All other components of Unicode 9.0 were released on June 21, 2016 to allow vendors to update their implementations of Unicode 9.0 as early as possible. Those components include the Unicode Standard Annexes, code charts, and the Unicode Character Database. The publication of the core specification completes the definitive documentation of the Unicode Standard, Version 9.0. A print-on-demand (POD) version for Unicode 9.0 is planned for later publication, with new cover art created by Gabee Ayres.

For more information, see Unicode 9.0: http://www.unicode.org/versions/Unicode9.0.0/
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Announcing The Unicode® Standard, Version 9.0

Version 9.0 of the #Unicode Standard is now available. Version 9.0 adds exactly 7,500 characters, for a total of 128,172 characters. These additions include six new scripts and 72 new #emoji characters.

The new scripts and characters in Version 9.0 add support for lesser-used languages worldwide, including:

Osage, a Native American language
Nepal Bhasa, a language of Nepal
Fulani and other African languages
The Bravanese dialect of Swahili, used in Somalia
The Warsh orthography for Arabic, used in North and West Africa
Tangut, a major historic script of China

Important symbol additions include:

    19 symbols for the new 4K TV standard
    72 emoji characters

For the full list, see emoji additions for Unicode 9.0. For a detailed description of support for emoji characters by the Unicode Standard, see UTR #51, Unicode Emoji. http://www.unicode.org/emoji/charts/emoji-released.html http://www.unicode.org/reports/tr51/
 
Three other important Unicode specifications have been updated for Version 9.0:

UTS #10, Unicode Collation Algorithm — sorting Unicode text
    http://www.unicode.org/reports/tr10/

UTS #39, Unicode Security Mechanisms — reducing Unicode spoofing
    http://www.unicode.org/reports/tr39/

UTS #46, Unicode IDNA Compatibility Processing — compatible processing of non-ASCII URLs
    http://www.unicode.org/reports/tr46/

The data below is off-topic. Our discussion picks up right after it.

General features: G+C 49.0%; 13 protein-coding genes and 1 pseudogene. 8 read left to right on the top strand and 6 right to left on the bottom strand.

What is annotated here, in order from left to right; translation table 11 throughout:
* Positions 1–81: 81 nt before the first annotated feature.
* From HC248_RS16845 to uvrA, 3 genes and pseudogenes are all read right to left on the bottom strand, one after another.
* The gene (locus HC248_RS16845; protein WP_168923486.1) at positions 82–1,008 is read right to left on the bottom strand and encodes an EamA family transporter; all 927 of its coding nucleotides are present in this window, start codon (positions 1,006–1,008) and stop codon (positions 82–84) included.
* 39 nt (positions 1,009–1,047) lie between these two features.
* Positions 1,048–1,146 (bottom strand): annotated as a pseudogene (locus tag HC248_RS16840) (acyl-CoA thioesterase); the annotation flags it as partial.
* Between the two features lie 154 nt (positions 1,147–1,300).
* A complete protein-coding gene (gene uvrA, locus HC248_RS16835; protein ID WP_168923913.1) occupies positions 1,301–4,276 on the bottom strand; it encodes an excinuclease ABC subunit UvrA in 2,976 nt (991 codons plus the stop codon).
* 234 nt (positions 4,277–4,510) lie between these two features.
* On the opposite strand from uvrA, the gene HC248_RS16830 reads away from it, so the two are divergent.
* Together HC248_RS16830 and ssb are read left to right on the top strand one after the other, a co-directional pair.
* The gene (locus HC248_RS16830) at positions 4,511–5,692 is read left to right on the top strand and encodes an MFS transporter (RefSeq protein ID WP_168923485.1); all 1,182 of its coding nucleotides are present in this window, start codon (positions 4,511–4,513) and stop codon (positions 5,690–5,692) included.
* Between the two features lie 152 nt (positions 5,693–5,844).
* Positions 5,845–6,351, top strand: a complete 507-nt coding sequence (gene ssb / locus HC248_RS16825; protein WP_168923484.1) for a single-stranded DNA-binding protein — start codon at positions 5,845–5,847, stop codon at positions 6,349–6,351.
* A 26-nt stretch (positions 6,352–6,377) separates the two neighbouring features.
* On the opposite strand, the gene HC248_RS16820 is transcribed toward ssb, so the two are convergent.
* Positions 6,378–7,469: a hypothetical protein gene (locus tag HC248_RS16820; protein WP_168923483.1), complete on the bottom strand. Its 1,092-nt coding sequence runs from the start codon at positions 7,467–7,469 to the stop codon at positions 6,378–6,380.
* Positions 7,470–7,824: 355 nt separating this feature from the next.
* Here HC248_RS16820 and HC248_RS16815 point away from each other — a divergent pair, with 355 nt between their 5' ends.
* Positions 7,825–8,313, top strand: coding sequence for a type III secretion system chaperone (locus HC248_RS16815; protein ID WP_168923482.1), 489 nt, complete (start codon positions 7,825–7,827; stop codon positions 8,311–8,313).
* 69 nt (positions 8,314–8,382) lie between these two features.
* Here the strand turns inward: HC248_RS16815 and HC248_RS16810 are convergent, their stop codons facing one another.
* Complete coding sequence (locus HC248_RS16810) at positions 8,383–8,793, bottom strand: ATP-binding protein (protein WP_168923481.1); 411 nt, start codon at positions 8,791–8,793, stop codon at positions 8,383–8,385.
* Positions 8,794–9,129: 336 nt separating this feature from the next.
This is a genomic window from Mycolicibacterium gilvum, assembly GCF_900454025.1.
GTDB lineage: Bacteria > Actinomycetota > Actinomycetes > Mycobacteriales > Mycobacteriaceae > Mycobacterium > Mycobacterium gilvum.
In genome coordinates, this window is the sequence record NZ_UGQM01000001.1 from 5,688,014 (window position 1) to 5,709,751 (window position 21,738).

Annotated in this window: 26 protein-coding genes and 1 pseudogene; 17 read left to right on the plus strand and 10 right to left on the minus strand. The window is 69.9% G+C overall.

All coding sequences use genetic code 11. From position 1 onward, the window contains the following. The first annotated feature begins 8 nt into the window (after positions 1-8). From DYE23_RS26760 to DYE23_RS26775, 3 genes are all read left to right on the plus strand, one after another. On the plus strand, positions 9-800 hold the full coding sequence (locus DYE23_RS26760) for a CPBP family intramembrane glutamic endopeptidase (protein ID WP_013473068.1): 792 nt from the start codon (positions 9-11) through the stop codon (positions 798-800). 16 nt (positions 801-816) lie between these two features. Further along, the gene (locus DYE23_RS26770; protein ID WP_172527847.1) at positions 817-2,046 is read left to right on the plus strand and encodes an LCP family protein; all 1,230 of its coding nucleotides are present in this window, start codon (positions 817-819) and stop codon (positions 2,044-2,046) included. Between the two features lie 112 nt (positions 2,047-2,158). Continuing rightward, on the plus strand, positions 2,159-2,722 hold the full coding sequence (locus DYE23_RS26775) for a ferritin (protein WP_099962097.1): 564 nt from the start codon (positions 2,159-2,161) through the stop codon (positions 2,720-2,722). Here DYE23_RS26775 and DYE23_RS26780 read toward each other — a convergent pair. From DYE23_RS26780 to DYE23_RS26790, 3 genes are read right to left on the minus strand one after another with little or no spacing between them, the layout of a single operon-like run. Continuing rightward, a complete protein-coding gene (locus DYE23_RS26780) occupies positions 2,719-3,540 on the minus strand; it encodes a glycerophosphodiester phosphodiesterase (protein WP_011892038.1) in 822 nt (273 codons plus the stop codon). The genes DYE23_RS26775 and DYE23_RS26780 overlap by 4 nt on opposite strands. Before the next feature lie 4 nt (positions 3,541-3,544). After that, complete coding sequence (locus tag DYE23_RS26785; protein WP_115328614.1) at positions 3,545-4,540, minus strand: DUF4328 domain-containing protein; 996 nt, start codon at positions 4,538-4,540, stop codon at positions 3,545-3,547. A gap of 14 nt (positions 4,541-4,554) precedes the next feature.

Some of the changes in Version 9.0 and associated Unicode technical standards and reports may require modifications in implementations. For more information, see Unicode 9.0 Migration and the migration sections of UTS #10, UTS #39, UTS #46, and UTR #51. For full details on Version 9.0, see http://unicode.org/versions/Unicode9.0.0/

http://blog.unicode.org/2016/06/announcing-unicode-standard-version-90.html
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Great blog post from Elastic!

We love the blog post from Elastic: https://www.elastic.co/blog/elastic-love-for-the-adopt-a-character-program-and-the-unicode-consortium

What a great idea to have all of their engineers choose and adopt a #Unicode character! Their support of Unicode and the Adopt-a-Character program is fantastic, and helps support projects like adding #Mayan characters.
http://blog.unicode.org/2015/12/unicode-launches-adopt-character.html
http://blog.unicode.org/2016/06/encoding-mayan-script-your-adopt.html

Letting their people say why they chose their particular characters is icing on the 🎂.
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72 New Emoji Characters

The 72 new #emoji characters for #Unicode 9.0 are now final, and listed in Emoji Recently Added. http://www.unicode.org/emoji/charts/emoji-released.html

They include 7 faces, 7 people, 7 hand gestures, 14 plants/animals, 18 food emoji, 12 sports emoji, and a few others. The corresponding documentation in UTR #51 Unicode Emoji, Version 3.0 has also been updated, with additional guidelines for implementers and the new versions of the emoji data files. These should appear on smart phones and other devices that support emoji once vendors have a chance to update them. http://www.unicode.org/reports/tr51/